At age 24, barely five years out of high school, I was a father.   No longer a callow, carefree youth, I was now responsible for the life of another.

It was an amazing revelation.

Daphne and I loved Christopher instantly.  He was our squalling little miracle - a brand new life, the product of our love for one another.  And we metamorphosed instantly into doting, fretful parents.  We did not have much back then, but we gave him everything we had.

In many ways, the love of a parent is love distilled to its purest essence - a reflection of God's love for all of us.  Parental love is unconditional; parents love their children simply because they are their children.  It a love built upon a foundation of forgiveness, for children cannot be held responsible for what they have not yet been taught.  It was only after I became a father that I truly began to understand the powerful and mysterious alchemy of love - and it was this comprehension, in turn, that made me understand the fact that love is, ultimately, about sacrifice.  Love makes us do things for others - and that self-sacrifice, in turn, takes us a few steps closer to God.  Love is as old as humanity itself.  It is the holiest of God's creations - the epoxy that binds us to one another, the resin that fills in the cracks in our fractured lives and fortifies us against the trials and tribulations of life.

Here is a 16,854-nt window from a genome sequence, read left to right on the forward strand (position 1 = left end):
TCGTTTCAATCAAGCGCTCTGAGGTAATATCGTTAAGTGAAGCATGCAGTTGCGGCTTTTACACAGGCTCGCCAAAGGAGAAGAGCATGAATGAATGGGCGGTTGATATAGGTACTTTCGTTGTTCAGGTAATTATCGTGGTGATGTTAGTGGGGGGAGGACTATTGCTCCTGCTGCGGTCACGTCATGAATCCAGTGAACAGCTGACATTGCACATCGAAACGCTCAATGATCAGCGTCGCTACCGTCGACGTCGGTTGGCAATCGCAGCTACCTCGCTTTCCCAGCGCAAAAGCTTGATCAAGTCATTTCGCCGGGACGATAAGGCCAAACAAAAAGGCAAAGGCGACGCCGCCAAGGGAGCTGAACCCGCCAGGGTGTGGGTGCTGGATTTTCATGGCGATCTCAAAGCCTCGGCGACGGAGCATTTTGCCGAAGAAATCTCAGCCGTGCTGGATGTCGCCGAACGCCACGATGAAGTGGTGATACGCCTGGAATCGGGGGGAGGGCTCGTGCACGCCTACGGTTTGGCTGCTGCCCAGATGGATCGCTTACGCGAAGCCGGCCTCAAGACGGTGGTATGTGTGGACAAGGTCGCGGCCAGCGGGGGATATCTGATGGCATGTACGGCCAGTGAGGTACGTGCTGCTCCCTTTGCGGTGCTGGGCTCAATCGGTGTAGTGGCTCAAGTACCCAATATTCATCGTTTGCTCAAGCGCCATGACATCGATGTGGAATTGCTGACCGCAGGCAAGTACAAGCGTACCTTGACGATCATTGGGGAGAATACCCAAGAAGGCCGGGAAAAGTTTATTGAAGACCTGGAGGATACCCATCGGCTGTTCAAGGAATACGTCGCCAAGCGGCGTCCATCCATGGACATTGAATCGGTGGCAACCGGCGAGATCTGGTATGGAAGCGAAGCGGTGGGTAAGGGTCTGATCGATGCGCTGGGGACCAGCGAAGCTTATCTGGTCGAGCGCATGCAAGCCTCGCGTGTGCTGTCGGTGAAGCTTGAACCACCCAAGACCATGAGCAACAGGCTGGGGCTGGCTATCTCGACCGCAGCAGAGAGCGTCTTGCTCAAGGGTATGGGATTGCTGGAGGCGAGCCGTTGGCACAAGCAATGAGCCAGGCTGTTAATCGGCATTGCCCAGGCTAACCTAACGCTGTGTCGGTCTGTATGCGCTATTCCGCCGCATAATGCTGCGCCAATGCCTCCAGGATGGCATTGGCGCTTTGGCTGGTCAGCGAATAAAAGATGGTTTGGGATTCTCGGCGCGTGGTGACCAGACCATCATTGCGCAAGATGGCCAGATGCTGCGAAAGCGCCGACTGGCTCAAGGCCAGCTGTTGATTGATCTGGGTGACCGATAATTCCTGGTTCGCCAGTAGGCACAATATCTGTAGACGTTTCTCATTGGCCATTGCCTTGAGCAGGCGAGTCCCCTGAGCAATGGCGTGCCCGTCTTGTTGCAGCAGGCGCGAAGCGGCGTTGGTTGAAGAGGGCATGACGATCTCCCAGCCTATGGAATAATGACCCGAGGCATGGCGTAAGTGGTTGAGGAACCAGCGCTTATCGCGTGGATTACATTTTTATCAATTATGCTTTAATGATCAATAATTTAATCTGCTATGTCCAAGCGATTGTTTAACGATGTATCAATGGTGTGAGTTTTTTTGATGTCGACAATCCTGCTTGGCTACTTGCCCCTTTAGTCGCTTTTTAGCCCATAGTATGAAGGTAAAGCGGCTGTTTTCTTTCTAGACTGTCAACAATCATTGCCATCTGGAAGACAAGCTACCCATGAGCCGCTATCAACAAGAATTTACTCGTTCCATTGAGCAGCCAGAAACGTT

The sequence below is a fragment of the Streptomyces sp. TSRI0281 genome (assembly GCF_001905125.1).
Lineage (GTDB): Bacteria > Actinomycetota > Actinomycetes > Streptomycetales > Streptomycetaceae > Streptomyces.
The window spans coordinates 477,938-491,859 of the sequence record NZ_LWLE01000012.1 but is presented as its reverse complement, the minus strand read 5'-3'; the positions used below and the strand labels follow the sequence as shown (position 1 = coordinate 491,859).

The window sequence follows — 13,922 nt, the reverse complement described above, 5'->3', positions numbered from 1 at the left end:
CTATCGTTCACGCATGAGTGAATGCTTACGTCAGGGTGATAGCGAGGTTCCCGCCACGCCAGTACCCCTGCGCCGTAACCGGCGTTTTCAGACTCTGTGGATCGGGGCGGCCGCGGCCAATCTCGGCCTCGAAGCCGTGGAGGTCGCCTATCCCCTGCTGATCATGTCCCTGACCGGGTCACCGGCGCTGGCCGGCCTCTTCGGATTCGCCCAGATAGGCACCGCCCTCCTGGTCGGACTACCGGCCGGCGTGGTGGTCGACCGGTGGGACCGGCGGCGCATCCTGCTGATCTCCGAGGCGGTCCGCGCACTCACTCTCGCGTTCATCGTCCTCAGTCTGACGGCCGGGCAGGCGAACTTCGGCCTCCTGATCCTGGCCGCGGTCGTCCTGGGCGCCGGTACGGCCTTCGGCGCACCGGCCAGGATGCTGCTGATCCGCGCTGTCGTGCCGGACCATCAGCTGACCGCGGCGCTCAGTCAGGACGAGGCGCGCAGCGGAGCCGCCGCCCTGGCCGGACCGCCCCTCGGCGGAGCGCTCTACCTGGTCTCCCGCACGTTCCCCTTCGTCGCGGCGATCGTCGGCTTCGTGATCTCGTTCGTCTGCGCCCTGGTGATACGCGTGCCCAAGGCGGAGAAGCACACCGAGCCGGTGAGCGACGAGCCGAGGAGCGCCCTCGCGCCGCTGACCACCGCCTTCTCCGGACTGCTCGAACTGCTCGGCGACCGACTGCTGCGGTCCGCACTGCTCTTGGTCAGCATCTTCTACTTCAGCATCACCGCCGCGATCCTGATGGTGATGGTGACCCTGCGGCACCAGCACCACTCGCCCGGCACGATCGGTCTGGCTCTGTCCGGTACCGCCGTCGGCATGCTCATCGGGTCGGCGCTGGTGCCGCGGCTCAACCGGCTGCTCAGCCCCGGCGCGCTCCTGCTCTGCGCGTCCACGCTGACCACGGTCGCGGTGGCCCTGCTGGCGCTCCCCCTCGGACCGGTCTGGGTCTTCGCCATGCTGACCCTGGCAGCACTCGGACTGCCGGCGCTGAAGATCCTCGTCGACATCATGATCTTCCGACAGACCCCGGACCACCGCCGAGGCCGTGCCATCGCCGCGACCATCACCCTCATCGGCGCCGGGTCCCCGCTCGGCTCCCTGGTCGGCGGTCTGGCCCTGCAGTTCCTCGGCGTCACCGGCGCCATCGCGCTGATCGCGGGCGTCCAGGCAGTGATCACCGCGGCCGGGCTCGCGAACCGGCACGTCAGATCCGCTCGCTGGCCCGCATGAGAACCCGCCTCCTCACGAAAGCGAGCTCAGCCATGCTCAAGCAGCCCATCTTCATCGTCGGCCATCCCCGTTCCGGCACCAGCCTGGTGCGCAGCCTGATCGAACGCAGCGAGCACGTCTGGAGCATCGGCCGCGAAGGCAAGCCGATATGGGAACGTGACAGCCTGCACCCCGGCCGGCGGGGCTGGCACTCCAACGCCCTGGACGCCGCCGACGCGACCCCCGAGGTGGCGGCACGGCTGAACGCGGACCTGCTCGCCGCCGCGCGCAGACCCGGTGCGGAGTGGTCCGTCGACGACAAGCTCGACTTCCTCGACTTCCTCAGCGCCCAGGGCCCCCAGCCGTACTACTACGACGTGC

Love, indeed, makes us whole.

One last story:  When Christopher was a year and a half old, he suddenly became ill.  He was listless, with a high fever and a cough.  We took him to the ER in the middle of the night and found that he had bilateral pneumonia. 

For the next few sleep-deprived days, Daphne and I took turns nursing our young child through his first serious illness.  It was terrifying and exhausting, but we knew what had to be done - and we did it without question.

"Dear God," I prayed.  "Don't take our son."

Either of us would have given our own life to save him.

When Christopher recovered, I had a sudden epiphany - a lightning strike of comprehension, a crystallization of understanding about the nature of parental love.  I remembered all of the times when I was sick as a child; I recalled all of my own parents' sleepless nights.  And I was ashamed that I had taken them for granted.

I called my mother on the telephone to tell her that Christopher's fever had broken.  She was, of course, relieved.  But I had one more thing to tell her.

"Mama?" I said.

"Um hmm."

"You know I love you."

"Well, I love you, too," she said.

"I just wanted to tell you thanks," I said.

"For what?" she said.

"For everything.  You've always been there for me - when I was sick, when I needed something, when I was scared, when I was lonely, when I needed encouragement, or whatever.  You have sacrificed a lot for me.  And I'm sorry I never saw all of this before.  I get it now.  I really do.  And I just wanted to let you know that."

"Well, that's what parents do," she said.

I could tell she was crying.  I could even hear her sniffles through the telephone.

"Mama? Are you okay?"

"Oh, I'm fine," she said.  "This is just... this is the best thing anyone has ever said to me." 

We were both crying after that.

My mother died less than a month later.  I miss her to this day.  But I am eternally grateful for opportunity to tell her how much I appreciated all that she had done for me.  Having good parents made me the person I am today - and being a parent has taught me a great deal about the pure and unconditional nature of God's love for each of us.

I have been a son.  I have been a father.  And I am blessed to have experienced both - for those relationships, precious as they are, have given me a fleeting glimpse of the countenance of God.

 

-Mark Murphy